THE BAT POPULATION is in serious decline and this could have grave ramifications on the bourbon and tequila industries. Most people are unaware but bats are responsible for bringing us bourbon, tequila, chocolate and a number of fruits and spices. Unfortunately, for a number of reasons their population is dwindling. “Bats are declining extremely rapidly. It’s very, very scary,” said Brigette Williams, Director of Second Chances Wildlife. Williams rehabs injured bats and other animals. Bats act as pest control in corn fields, where one of the main ingredients in bourbon is cultivated. Some farmers even attract bats so they don’t have to use as many pesticides. “It’s equated that bats are saving farmers approximately $5.5 billion a year,” Williams said. “Which helps in Kentucky with the bourbon industry.” Bats are also solely responsible for pollinating the agave plant. “So if you remove bats from that scenario, you’re going to have to unfortunately have to remove tequila,” Williams said.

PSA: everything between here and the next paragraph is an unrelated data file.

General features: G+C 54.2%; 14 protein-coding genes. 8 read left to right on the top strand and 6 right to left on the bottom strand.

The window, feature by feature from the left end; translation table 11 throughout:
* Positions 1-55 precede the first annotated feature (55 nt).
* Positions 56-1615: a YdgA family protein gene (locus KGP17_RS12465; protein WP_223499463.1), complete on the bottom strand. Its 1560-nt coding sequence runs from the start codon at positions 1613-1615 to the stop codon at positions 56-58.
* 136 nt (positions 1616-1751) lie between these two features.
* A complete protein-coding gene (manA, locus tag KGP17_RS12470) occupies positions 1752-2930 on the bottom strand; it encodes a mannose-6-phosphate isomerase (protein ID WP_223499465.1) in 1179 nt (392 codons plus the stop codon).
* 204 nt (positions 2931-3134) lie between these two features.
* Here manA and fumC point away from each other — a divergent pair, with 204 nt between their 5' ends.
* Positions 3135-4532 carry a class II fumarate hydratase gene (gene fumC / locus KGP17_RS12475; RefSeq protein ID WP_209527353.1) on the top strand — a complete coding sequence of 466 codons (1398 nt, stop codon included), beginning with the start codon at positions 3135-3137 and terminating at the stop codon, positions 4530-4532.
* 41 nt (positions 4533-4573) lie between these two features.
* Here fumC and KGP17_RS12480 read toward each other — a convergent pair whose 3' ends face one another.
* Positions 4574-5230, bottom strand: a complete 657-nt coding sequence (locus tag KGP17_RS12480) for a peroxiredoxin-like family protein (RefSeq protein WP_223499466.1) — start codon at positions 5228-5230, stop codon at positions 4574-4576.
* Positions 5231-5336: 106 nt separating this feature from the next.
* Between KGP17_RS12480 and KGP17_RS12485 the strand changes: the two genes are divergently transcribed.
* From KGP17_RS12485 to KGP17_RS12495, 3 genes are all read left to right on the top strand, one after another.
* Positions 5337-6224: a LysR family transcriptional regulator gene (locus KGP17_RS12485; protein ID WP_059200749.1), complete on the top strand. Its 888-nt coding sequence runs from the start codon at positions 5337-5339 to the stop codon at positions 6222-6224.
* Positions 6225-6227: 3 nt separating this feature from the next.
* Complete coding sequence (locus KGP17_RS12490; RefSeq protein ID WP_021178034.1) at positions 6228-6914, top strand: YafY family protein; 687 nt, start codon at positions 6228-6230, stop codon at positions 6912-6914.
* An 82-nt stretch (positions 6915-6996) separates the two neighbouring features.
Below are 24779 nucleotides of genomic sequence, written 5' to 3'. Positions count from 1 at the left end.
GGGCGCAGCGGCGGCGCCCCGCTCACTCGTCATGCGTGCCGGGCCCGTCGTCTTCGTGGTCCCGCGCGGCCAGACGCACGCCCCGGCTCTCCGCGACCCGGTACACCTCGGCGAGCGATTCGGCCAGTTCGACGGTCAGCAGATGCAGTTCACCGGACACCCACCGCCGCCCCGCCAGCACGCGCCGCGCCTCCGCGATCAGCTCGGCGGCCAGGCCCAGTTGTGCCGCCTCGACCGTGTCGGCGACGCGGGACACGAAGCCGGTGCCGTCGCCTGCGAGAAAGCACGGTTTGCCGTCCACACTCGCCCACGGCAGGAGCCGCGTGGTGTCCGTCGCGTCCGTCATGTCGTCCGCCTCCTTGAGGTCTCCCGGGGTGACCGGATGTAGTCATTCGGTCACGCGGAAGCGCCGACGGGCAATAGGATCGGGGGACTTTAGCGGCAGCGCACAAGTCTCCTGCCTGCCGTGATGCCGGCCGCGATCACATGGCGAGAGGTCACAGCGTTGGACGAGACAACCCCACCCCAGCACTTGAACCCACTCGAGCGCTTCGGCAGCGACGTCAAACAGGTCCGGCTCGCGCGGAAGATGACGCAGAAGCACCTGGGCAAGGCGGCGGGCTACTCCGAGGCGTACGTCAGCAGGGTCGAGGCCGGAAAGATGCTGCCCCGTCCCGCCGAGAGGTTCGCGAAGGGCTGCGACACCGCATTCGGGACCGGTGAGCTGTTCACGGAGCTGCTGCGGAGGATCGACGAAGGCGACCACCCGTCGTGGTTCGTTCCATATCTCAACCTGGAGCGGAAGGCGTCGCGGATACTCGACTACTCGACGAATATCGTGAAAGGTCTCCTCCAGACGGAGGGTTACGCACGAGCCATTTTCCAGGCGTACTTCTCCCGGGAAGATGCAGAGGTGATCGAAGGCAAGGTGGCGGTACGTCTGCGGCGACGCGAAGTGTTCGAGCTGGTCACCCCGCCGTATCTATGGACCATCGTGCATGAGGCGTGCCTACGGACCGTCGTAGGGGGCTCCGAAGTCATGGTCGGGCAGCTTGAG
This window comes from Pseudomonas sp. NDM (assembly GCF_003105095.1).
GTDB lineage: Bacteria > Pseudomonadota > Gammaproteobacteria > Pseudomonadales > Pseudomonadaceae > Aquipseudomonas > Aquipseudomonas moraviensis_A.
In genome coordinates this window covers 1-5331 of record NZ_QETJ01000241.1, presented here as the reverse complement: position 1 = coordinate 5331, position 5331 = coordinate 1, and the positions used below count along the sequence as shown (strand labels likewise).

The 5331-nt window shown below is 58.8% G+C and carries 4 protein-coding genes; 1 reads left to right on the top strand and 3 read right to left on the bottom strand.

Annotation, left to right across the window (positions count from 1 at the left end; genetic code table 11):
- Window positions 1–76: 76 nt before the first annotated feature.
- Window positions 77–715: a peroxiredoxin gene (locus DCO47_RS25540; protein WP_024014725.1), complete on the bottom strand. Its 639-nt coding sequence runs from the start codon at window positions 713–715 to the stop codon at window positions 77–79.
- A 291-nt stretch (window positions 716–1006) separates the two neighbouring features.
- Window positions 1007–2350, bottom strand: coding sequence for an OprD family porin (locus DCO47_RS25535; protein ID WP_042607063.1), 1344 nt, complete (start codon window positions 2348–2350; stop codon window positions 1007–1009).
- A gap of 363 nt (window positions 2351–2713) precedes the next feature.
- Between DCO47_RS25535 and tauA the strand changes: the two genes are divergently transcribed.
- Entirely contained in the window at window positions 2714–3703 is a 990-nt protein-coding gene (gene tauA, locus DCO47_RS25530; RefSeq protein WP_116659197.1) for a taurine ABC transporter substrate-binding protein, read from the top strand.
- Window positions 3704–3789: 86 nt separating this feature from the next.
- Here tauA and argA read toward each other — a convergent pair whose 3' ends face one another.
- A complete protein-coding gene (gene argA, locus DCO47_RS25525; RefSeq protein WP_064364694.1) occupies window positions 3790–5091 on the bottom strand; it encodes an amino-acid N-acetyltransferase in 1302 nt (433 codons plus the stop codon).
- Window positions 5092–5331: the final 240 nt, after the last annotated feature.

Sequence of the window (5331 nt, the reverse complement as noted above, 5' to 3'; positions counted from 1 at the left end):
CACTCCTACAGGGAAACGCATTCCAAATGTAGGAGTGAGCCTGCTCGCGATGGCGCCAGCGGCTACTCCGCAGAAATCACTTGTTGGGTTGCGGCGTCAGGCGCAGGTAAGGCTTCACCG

The small mammals can also save lives when it comes to the Zika Virus and West Nile. “They eat thousands and thousands of mosquitoes every night and we know that mosquitoes potentially can carry a lot of viruses,” Williams said. But because of human disturbance and White Nose Syndrome, a fungus that wakes them up in winter and causes them to starve because there’s no food source, they’re dying by the millions. Bats only give birth to one pup a year, so that low of a birth rate, coupled with a high death rate, is a recipe for disaster. A common misconception is that all bats have rabies. But according to the CDC, less than half of one percent of bats actually have the disease.